Table of Contents
NOTE: This tutorial was originally written for the Tautic breakout board, unfortunately that is no longer available. I believe that the Thunder Click board will function exactly the same and has the same connections.
Recently Franklin released a very interesting chip for sensing lightning strikes via the RF radiation they create. You can read more about the chip itself here unfortunately only available in tiny non-human solderable surface mount or via very expensive demo kit.
Then there came breakout boards for the chip that exposed it’s connections for regular humans to be able to work with. The connections are still not amenable to connecting directly to a computer and require an arduino host to translate that into serial data that XTension can work with.
It’s tempting to just use a regular arduino and plug it’s USB port into the computer for communications, however in my testing the sensor was unable to see anything at all when inside the house and in close proximity to the computers. The device really needs to be mounted in a window, or in an enclosure outside with some distance between it and all your computers and power supplies. Mine lives with a bit of 3M contact foam tape sticking it to a window in my office and works great there. See picture below.
In this tutorial we’ll be using an Arduino Fio to do the local processing. It’s best feature in this case is that it has a built in socket for an xBee radio which is what we’ll be using to bring the data back to XTension. The Fio also has a built in LiIon battery charging system so that you can have it continue to run through power outages that might accompany the storm it’s sensing.
Here’s my sensor, yours may be from a different manufacturer since these are no longer made but the connections will be the same or similar enough as they come directly from the chip and are not breakout specific except for the location.
The Arduino Fio has 2 connections at the bottom. There is a mini-usb connector for power. Please note that this does not provide a serial interface to the computer for programming or data, this is just to run the machine and to charge the LiPoly battery if you choose to connect one. So the board can be powered from any usb charger wall wort. Next to that is the larger white plastic connector for the optional LiPoly battery You’ll also notice the 90˚ angled pins attached to the side of the device. That is where the FTDI cable I linked to above is connected for programming and getting serial data out. The xBee socket is on the reverse side of the board.
You’ll need 7 short pieces of wire to connect the 2 devices and another shorter additional piece of ground wire for the Tautic board. The newer boards don’t appear to require that. The length isn’t critical, this is going to be 2 separate devices that you have to stick up somewhere and not a simple in the box product. I wouldn’t extend the data lines between the 2 very far though, dont try to solder in some cat5 cable or something to put the sensor outside and the arduino inside or something like that as these are low voltage ttl serial and wont extend long distances.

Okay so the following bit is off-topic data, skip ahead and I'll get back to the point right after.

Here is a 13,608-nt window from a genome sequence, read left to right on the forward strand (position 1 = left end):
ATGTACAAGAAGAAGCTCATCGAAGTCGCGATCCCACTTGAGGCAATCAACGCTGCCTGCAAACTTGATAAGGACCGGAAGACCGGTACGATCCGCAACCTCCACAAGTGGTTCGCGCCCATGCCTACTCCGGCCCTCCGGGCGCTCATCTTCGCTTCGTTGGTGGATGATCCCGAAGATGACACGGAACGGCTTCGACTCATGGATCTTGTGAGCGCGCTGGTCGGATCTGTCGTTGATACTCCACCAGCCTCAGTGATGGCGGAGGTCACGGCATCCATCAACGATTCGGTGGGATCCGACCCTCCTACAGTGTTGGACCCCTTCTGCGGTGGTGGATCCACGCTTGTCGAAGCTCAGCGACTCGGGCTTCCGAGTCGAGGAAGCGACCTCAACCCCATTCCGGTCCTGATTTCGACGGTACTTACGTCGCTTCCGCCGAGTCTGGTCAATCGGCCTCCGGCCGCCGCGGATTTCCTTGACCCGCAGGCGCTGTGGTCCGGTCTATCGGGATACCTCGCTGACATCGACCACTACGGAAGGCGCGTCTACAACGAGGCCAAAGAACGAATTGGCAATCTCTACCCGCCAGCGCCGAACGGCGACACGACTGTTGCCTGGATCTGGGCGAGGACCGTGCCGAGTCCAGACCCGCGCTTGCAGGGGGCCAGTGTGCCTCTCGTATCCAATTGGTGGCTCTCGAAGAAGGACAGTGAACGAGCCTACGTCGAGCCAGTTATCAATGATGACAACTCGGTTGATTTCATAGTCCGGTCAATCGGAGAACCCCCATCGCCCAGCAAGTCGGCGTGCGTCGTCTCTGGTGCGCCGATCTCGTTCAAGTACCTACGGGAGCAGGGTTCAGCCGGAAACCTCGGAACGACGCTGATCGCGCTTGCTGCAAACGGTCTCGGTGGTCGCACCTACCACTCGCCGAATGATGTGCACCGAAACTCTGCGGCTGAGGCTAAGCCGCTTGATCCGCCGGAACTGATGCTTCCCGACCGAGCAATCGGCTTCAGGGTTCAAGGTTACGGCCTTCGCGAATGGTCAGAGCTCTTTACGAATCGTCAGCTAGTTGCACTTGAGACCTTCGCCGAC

On the Tautic board the ground has to connect to both the “gnd” and the “SI” labeled connections.
Solder up the rest of the connections to this board.
And then you’re ready to connect them to the Arduino.
|3.3v or 5v
Programming the Arduino
If you haven’t already head over to the Arduino Download Page and install the arduino development IDE. There are Mac and Windows and Linux versions.
You may also need to install the Virtual Com Port drivers from FTDI to support connecting to the FTDI serial cable or other means of connecting to the arduino in question. If you’re using a non-fio arduino it may have an FTDI chip on board as well and require this driver, or it may be using built in USB support in the chip and not require any further drivers.
Next you’ll need to get and install the AS3935 chip support library most generously created and open sourced by Raivis Rengelis. The “Download Zip” button is the one on that page that will result in the proper file for installing into your IDE. Installing the libraries differ for different versions of the Arduino IDE but the instructions should be at http://www.arduino.cc/en/guide/libraries
Download the open source code for the arduino program Here
This is not meant to be a tutorial on using the Arduino IDE, but for the simplest install all you have to do is plug in the cable, select the proper serial port from the menu in the IDE and select the proper arduino type from that menu. Then click the program button and you should be done.
Here’s the arduino with the programming cable connected and the lightning sensor wired in.
Once you’ve got a success message from the arduino IDE you can open the serial monitor. Make sure it’s set for 9600 baud. When it opens it will reset the Arduino and you should see the startup messages in it’s window that show you everything is working. First you’ll see a “Lightning Sensor Startup” message and then shortly there after you’ll probably see a “noise level is too high” message. This is normal at startup no matter what the settings are and even after you get everything else tuned up you’ll still likely get that message at startup and thats OK.
Connecting to XTension via an xBee
If you’re connecting to XTension via an xBee radio you’ll first need to setup your xBee interface in XTension. That means that you’ll need 2 xBee radios to start with as one needs to be the coordinator connected to the Mac. Once you have this working you’ll find lots of other uses for these wonderful little radios. That initial setup is documented here
The xBee setup for this project should be all defaults while verifying that the baud rate on the radio you’re plugging into the arduino is set to 9600 baud. You should also set it’s “PAN” network ID to the same number that you setup in the initial network configuration. You can also just set the PAN ID to 0 and it will join the first network it finds that isn’t encrypted. If you’ve setup an encrypted network then you must set those keys manually into the xBee before trying to connect it to the network.